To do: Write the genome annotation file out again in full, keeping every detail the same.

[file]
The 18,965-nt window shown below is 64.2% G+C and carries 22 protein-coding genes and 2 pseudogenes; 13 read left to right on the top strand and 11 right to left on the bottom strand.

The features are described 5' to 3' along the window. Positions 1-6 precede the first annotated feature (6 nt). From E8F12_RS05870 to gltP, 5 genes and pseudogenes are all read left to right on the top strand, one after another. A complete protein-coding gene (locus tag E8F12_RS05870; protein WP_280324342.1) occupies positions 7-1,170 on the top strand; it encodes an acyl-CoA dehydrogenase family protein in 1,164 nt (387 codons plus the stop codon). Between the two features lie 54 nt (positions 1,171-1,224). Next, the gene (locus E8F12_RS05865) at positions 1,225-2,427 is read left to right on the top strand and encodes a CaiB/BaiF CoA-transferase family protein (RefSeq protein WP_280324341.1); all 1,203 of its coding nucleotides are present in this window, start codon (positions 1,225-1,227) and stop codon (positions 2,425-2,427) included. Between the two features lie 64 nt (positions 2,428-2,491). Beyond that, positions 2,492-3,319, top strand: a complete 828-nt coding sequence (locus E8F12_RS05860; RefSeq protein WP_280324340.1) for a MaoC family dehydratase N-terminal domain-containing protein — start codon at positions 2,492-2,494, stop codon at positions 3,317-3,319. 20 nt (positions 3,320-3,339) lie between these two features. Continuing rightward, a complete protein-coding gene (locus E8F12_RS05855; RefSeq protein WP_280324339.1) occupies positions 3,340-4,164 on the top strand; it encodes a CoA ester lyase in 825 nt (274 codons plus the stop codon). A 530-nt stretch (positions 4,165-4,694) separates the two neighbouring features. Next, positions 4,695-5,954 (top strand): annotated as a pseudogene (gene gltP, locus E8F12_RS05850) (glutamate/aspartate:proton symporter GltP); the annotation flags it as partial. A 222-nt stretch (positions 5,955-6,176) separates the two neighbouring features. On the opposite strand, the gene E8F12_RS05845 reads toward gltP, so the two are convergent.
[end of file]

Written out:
The 18,965-nt window shown below is 64.2% G+C and carries 22 protein-coding genes and 2 pseudogenes; 13 read left to right on the top strand and 11 right to left on the bottom strand.

The features are described 5' to 3' along the window. Positions 1-6 precede the first annotated feature (6 nt). From E8F12_RS05870 to gltP, 5 genes and pseudogenes are all read left to right on the top strand, one after another. A complete protein-coding gene (locus tag E8F12_RS05870; protein WP_280324342.1) occupies positions 7-1,170 on the top strand; it encodes an acyl-CoA dehydrogenase family protein in 1,164 nt (387 codons plus the stop codon). Between the two features lie 54 nt (positions 1,171-1,224). Next, the gene (locus E8F12_RS05865) at positions 1,225-2,427 is read left to right on the top strand and encodes a CaiB/BaiF CoA-transferase family protein (RefSeq protein WP_280324341.1); all 1,203 of its coding nucleotides are present in this window, start codon (positions 1,225-1,227) and stop codon (positions 2,425-2,427) included. Between the two features lie 64 nt (positions 2,428-2,491). Beyond that, positions 2,492-3,319, top strand: a complete 828-nt coding sequence (locus E8F12_RS05860; RefSeq protein WP_280324340.1) for a MaoC family dehydratase N-terminal domain-containing protein — start codon at positions 2,492-2,494, stop codon at positions 3,317-3,319. 20 nt (positions 3,320-3,339) lie between these two features. Continuing rightward, a complete protein-coding gene (locus E8F12_RS05855; RefSeq protein WP_280324339.1) occupies positions 3,340-4,164 on the top strand; it encodes a CoA ester lyase in 825 nt (274 codons plus the stop codon). A 530-nt stretch (positions 4,165-4,694) separates the two neighbouring features. Next, positions 4,695-5,954 (top strand): annotated as a pseudogene (gene gltP, locus E8F12_RS05850) (glutamate/aspartate:proton symporter GltP); the annotation flags it as partial. A 222-nt stretch (positions 5,955-6,176) separates the two neighbouring features. On the opposite strand, the gene E8F12_RS05845 reads toward gltP, so the two are convergent.